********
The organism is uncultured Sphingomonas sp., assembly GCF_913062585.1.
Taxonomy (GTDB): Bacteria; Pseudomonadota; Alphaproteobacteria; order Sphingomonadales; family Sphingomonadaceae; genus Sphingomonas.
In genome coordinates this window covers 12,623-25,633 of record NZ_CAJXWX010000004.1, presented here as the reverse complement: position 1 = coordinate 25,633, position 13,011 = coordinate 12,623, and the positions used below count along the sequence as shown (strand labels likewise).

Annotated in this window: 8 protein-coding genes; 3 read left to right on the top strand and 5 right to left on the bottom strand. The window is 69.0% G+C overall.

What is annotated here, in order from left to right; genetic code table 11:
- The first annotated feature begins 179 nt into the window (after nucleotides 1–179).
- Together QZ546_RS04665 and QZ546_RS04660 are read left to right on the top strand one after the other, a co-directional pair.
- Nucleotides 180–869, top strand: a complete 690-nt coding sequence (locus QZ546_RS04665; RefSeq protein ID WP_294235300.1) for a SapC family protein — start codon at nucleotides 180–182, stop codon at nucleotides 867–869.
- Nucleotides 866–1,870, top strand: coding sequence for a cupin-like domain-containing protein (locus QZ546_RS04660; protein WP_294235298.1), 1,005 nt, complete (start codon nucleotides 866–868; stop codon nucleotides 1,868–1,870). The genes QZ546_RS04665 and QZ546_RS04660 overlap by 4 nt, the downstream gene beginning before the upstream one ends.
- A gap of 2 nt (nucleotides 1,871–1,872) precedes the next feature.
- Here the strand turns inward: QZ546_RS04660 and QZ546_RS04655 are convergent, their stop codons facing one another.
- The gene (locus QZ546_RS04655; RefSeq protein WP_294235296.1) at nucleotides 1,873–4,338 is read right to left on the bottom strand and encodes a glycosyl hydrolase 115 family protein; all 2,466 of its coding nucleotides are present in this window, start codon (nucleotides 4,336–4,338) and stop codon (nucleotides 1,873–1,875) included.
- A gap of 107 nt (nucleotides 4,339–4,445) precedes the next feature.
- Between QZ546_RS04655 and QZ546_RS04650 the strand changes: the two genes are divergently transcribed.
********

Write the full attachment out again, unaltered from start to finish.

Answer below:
The organism is uncultured Sphingomonas sp., assembly GCF_913062585.1.
Taxonomy (GTDB): Bacteria; Pseudomonadota; Alphaproteobacteria; order Sphingomonadales; family Sphingomonadaceae; genus Sphingomonas.
In genome coordinates this window covers 12,623-25,633 of record NZ_CAJXWX010000004.1, presented here as the reverse complement: position 1 = coordinate 25,633, position 13,011 = coordinate 12,623, and the positions used below count along the sequence as shown (strand labels likewise).

Annotated in this window: 8 protein-coding genes; 3 read left to right on the top strand and 5 right to left on the bottom strand. The window is 69.0% G+C overall.

What is annotated here, in order from left to right; genetic code table 11:
- The first annotated feature begins 179 nt into the window (after nucleotides 1–179).
- Together QZ546_RS04665 and QZ546_RS04660 are read left to right on the top strand one after the other, a co-directional pair.
- Nucleotides 180–869, top strand: a complete 690-nt coding sequence (locus QZ546_RS04665; RefSeq protein ID WP_294235300.1) for a SapC family protein — start codon at nucleotides 180–182, stop codon at nucleotides 867–869.
- Nucleotides 866–1,870, top strand: coding sequence for a cupin-like domain-containing protein (locus QZ546_RS04660; protein WP_294235298.1), 1,005 nt, complete (start codon nucleotides 866–868; stop codon nucleotides 1,868–1,870). The genes QZ546_RS04665 and QZ546_RS04660 overlap by 4 nt, the downstream gene beginning before the upstream one ends.
- A gap of 2 nt (nucleotides 1,871–1,872) precedes the next feature.
- Here the strand turns inward: QZ546_RS04660 and QZ546_RS04655 are convergent, their stop codons facing one another.
- The gene (locus QZ546_RS04655; RefSeq protein WP_294235296.1) at nucleotides 1,873–4,338 is read right to left on the bottom strand and encodes a glycosyl hydrolase 115 family protein; all 2,466 of its coding nucleotides are present in this window, start codon (nucleotides 4,336–4,338) and stop codon (nucleotides 1,873–1,875) included.
- A gap of 107 nt (nucleotides 4,339–4,445) precedes the next feature.
- Between QZ546_RS04655 and QZ546_RS04650 the strand changes: the two genes are divergently transcribed.